By Denis Sutherland, Sr. Manager, Sales System Engineering
I’m excited to see what’s in store for our industry as it undergoes a major transformation.
It is great to see all of the eagerness from the people within industry as new, game-changing technologies and solutions begin to emerge. I mostly see this enthusiasm when it comes to high throughput satellites (HTS) finally coming online and offering our partners more growth and opportunities.
However, I also sense a lot of apprehension. While HTS is offering a lot of promise, behind the HTS hype, many challenges are falling on the shoulders of engineers who are now tasked to develop solutions that prepares both operators and service providers for the arrival of this unpredictable technology. I hear countless questions and concerns such as:
- How can we maximize on HTS multi-spot beam and frequency reuse architectures?
- How has ground infrastructure evolved to support HTS designs?
- How can we help meet customer expectations when HTS officially comes online?
- What technology is available to effectively support HTS terminals, portable devices, smaller antennas and battle against unpredictable spectral changes such as rain fade?
A growing need for connectivity is driving demand for bandwidth across the satellite industry, creating major opportunity for VSAT in the enterprise space. And more opportunity is coming with the arrival of high throughput satellites (HTS).
However, while there is considerable hype surrounding HTS, there is still much to understand about how HTS will fully impact the industry from both a technical and business perspective. To examine this critical development, iDirect’s Chief Technology Officer Dave Bettinger will present a Webinar on HTS, Thursday December 5th, 2013, hosted by Via Satellite.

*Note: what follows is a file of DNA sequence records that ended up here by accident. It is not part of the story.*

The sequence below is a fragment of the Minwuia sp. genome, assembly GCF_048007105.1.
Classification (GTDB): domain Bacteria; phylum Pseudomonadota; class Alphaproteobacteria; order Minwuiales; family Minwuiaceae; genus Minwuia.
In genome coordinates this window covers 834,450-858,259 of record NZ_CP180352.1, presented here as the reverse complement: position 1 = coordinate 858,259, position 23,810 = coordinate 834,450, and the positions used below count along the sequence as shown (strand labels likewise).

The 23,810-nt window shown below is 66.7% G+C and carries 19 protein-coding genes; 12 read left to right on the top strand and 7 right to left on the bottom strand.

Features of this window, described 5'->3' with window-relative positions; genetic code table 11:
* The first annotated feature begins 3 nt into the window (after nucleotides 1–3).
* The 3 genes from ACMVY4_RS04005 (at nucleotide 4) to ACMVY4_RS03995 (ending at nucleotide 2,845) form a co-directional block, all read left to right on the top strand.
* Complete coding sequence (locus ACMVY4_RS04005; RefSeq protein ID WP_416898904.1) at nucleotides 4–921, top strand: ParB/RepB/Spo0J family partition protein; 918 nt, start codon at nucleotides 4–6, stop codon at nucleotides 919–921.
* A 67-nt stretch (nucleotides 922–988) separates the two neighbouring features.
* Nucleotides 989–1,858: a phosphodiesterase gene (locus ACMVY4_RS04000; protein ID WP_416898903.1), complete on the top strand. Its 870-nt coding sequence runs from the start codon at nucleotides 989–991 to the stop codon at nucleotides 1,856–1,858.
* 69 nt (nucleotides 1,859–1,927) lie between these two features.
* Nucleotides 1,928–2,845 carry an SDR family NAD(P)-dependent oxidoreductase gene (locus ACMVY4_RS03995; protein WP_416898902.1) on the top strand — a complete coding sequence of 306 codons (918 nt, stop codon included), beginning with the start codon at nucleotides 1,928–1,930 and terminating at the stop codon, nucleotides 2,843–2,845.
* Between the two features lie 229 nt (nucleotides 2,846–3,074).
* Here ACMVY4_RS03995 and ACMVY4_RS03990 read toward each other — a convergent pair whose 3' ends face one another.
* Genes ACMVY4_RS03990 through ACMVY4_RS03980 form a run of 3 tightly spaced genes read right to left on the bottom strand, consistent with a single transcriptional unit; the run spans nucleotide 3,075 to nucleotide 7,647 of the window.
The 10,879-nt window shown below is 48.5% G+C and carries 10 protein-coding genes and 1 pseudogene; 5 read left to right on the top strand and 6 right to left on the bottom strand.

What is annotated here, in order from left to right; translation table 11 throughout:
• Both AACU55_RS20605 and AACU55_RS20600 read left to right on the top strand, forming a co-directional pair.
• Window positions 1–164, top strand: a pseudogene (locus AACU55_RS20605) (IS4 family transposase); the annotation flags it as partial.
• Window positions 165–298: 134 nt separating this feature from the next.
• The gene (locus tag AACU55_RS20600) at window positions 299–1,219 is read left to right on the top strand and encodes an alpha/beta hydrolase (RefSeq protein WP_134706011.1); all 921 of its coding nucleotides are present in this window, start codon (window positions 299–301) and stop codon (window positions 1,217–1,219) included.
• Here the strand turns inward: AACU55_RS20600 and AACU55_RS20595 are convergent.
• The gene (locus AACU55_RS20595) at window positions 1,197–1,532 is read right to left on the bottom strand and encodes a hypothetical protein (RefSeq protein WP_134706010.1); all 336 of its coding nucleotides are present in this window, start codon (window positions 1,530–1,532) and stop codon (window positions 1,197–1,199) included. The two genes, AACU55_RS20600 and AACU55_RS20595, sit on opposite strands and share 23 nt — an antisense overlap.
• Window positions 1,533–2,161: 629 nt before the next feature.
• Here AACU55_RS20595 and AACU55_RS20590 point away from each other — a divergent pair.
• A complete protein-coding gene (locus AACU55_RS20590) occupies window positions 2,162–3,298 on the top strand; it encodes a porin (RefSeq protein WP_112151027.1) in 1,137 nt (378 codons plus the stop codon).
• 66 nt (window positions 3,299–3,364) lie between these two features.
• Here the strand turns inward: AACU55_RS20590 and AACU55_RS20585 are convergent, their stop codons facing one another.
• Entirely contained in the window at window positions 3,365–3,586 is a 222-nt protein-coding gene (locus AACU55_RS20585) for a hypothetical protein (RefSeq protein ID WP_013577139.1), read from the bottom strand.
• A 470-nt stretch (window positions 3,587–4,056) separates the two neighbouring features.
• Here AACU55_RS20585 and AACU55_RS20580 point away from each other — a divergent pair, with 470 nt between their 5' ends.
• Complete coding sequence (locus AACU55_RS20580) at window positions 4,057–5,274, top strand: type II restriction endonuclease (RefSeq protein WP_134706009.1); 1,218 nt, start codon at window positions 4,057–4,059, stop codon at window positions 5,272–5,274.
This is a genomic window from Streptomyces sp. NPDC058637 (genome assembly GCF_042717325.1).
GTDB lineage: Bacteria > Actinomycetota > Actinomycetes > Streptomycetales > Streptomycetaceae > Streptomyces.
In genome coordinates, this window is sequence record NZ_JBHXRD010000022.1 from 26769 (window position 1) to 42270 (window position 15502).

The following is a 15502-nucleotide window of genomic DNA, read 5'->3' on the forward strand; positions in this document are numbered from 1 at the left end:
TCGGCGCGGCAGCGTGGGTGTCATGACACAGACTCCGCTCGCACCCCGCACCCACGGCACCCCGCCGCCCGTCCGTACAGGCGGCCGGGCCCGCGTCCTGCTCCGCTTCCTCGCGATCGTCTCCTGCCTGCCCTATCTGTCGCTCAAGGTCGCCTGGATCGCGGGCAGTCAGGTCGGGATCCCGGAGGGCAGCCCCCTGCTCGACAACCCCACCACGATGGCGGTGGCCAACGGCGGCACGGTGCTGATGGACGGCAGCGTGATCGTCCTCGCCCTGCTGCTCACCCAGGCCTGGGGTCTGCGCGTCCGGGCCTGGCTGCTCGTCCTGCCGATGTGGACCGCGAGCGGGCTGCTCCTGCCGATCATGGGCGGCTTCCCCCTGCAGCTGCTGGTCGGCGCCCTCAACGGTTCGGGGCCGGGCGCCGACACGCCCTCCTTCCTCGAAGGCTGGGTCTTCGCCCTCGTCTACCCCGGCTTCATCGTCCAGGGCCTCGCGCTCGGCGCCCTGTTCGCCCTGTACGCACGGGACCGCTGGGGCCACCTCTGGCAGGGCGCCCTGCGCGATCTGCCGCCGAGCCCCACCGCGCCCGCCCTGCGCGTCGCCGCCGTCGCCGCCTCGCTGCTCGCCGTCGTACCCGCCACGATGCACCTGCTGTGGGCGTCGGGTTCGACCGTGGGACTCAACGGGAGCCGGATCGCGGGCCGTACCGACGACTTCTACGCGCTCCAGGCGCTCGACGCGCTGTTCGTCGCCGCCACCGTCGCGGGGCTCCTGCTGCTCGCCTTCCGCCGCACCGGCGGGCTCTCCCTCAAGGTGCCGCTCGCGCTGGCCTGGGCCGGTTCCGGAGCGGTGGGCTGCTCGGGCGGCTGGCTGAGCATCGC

During the presentation, Bettinger will present on:
- How HTS will impact ground infrastructure requirements. Bettinger will walk through what to look for in choosing the right infrastructure to ensure the network is able to support multiple frequencies, handle redundancy, support smaller terminals and manage bandwidth across multiple spot beams.
- Assessing new HTS business models. Bettinger will discuss how go-to market strategies will involve managing a blended mixture of business models to support different capital and operational costs. This will enable both service providers and operators to profit from a range of network architectures and business strategies.
- Creating new value for service providers. With HTS, service providers will focuss les on managing networks and more on service customers. Bettinger will review new tools service providers can leverage to create value for their customers.
Last week The iDirect team supporting Africa spent three successful days in Cape Town at one of the largest telecommunications shows in the region, AfricaCom.
This year’s event saw over 8000 visitors with more than 300 companies exhibiting. The optimism and growth for satellite communications in the region was evident as many of our partners were either exhibiting or attending the event. A number of members of the iDirect executive team, including CEO Mary Cotton made the trip to South Africa to meet with our customers in the region and show support for this growing market. Africa has very diverse requirements and satellite will continue to be an important telecommunications technology for years to come to cover this large geographic region.
At the iDirect stand we highlighted the new X7 remote which offers higher throughput to support markets like oil and gas and large site mobile backhaul. At the stand we also had a working demonstration of satellite backhaul for mobile backhaul using the iDirect outdoor X1 and small cell technology. Visitors to the stand could make a call, or surf the Internet on one of the 3G handsets in the booth. This low cost hardware solution will allow much smaller sites to be enabled for 3G technology in remote or rural areas. A number of mobile operators stopped by the booth to try the demonstration and see that latency over a 3G network was not an issue when using an iDirect solution. Read More